The two-term limit provision is an essential feature in the Constitution of the most decadent and depraved democracy when a nation-state becomes morally and intellectually corrupt. 

The United States of America’s Constitution Section 1 of the 22nd amendment to the US Constitution provides that: No person shall be elected to the office of the President more than twice, and no person who has held the office of President, or acted as President, for more than two years of a term to which some other person was elected President shall be elected to the office of the President more than once.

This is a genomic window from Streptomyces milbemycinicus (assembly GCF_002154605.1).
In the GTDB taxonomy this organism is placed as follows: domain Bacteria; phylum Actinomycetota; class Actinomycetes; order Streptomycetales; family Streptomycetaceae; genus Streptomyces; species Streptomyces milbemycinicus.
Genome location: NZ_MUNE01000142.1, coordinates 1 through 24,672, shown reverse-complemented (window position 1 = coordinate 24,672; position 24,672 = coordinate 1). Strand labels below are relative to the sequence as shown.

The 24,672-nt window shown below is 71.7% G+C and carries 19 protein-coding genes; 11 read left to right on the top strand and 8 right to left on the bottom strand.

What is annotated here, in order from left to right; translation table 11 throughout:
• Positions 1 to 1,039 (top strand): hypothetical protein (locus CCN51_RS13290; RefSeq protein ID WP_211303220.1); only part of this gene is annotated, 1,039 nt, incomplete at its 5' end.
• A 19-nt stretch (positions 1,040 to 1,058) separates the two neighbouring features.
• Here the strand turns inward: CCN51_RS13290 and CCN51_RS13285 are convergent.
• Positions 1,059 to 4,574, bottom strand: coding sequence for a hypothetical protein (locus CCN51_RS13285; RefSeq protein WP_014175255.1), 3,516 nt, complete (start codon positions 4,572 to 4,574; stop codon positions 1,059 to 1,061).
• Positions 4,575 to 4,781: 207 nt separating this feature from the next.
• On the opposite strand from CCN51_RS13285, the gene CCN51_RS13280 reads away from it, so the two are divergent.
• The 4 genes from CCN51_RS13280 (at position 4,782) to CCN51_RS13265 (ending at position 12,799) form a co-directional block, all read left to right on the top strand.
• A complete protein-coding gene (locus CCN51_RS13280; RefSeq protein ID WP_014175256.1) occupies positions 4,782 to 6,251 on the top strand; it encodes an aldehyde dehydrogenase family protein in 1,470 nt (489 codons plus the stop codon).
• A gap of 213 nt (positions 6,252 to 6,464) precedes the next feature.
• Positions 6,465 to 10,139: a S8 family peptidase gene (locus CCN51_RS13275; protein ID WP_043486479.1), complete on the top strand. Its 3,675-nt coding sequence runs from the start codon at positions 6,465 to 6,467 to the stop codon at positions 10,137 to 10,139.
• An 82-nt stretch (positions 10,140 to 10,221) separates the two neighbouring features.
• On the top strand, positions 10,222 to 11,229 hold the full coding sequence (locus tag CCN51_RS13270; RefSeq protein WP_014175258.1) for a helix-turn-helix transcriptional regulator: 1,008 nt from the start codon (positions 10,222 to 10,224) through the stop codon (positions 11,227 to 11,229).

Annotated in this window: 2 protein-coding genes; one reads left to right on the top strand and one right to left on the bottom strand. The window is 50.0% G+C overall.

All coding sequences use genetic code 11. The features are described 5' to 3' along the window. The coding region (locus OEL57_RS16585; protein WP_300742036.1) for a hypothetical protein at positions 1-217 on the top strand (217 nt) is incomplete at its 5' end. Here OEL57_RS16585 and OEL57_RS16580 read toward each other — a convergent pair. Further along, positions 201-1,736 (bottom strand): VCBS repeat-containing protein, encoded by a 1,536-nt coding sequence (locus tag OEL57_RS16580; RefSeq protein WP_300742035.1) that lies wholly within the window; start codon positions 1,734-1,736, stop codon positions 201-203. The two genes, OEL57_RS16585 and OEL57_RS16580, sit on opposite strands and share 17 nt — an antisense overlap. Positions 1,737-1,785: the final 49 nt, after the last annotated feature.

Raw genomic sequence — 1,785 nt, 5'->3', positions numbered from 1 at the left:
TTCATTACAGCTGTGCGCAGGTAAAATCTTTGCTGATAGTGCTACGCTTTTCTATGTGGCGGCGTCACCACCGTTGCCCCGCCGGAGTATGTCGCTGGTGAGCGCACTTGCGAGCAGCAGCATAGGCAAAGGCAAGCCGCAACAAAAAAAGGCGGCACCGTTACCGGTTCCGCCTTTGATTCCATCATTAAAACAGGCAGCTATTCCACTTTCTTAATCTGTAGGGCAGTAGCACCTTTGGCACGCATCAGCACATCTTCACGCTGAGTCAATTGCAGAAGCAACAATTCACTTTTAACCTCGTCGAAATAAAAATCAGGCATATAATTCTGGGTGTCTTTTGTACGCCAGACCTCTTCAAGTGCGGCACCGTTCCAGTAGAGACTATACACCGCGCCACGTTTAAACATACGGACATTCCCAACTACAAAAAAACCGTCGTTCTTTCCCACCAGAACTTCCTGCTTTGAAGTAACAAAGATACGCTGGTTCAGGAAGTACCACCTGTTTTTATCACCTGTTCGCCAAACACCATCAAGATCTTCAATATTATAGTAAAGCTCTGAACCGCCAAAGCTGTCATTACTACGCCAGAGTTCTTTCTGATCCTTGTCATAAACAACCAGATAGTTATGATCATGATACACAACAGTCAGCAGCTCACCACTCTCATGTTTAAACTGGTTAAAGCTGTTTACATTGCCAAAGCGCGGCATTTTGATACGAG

The actions signal that Africa is a long way from burying the ugly era of Sit-Tight syndrome and life tenure elongation in African politics. The period, which followed immediately after independence and lasted until the end of the 1990s, had a debilitating effect on stability, democracy, and socio-economic development on the continent.  

Besides, the African Union needs to revive efforts to impose a continent-wide two-term limit on presidents on the continent. One is to ensure that, when new constitutions are adopted, they are specific that terms already served in office still count. 

The Gambia’s rejected 2020 draft constitution sets a model with a clause that establishes two-term limits and specifically counts terms served before its adoption. Africa has more than its fair share of presidents who have stayed longer than they should have. Seven of the ten longest-serving presidents in the world are in Africa.